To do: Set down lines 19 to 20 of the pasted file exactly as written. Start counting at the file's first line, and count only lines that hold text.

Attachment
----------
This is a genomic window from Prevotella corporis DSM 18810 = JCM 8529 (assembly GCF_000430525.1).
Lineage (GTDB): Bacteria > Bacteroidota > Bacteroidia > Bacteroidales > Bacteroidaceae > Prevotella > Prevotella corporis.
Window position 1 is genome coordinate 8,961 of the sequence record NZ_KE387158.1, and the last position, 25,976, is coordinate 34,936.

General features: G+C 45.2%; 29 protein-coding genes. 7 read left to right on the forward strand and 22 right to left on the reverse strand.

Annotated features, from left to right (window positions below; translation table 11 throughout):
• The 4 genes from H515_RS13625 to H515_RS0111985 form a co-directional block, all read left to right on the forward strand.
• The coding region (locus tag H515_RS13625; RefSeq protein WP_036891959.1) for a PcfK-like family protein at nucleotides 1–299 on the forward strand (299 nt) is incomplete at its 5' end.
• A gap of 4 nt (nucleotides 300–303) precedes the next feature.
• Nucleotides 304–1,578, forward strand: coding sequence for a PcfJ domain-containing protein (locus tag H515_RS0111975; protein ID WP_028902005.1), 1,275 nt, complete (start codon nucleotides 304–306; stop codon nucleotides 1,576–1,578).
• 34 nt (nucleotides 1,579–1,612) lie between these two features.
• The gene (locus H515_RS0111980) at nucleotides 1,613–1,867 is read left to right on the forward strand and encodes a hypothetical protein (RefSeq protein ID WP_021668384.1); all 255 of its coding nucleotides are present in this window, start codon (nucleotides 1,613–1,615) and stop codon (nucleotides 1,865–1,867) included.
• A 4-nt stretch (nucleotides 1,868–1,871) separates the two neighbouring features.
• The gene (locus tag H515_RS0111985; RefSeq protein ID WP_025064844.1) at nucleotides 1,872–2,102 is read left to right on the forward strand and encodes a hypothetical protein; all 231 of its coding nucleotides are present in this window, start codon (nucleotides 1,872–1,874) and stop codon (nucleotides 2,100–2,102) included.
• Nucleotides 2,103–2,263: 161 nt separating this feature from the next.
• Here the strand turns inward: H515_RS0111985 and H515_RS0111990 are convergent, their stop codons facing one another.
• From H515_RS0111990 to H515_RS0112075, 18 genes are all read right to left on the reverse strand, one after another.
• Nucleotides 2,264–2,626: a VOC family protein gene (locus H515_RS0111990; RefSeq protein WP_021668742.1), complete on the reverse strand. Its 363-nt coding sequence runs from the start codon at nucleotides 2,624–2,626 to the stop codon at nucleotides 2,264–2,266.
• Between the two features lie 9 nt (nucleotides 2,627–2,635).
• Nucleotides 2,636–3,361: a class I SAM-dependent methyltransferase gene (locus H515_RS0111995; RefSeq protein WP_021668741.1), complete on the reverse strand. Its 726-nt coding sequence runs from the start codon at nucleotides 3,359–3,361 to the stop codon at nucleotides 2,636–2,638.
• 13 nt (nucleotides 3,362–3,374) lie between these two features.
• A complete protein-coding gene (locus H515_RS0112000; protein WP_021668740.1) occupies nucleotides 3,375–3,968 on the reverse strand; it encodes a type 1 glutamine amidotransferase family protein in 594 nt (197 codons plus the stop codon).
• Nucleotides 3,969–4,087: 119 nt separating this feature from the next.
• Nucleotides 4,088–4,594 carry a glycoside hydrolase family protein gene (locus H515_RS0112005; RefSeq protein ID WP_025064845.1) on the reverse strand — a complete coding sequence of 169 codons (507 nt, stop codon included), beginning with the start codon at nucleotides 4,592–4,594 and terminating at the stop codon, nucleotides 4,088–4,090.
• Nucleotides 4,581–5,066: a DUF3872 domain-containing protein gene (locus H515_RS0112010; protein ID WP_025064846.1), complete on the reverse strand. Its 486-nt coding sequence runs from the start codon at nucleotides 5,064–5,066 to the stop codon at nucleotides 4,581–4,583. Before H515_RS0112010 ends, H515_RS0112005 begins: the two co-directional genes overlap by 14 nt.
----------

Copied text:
• Nucleotides 2,636–3,361: a class I SAM-dependent methyltransferase gene (locus H515_RS0111995; RefSeq protein WP_021668741.1), complete on the reverse strand. Its 726-nt coding sequence runs from the start codon at nucleotides 3,359–3,361 to the stop codon at nucleotides 2,636–2,638.
• 13 nt (nucleotides 3,362–3,374) lie between these two features.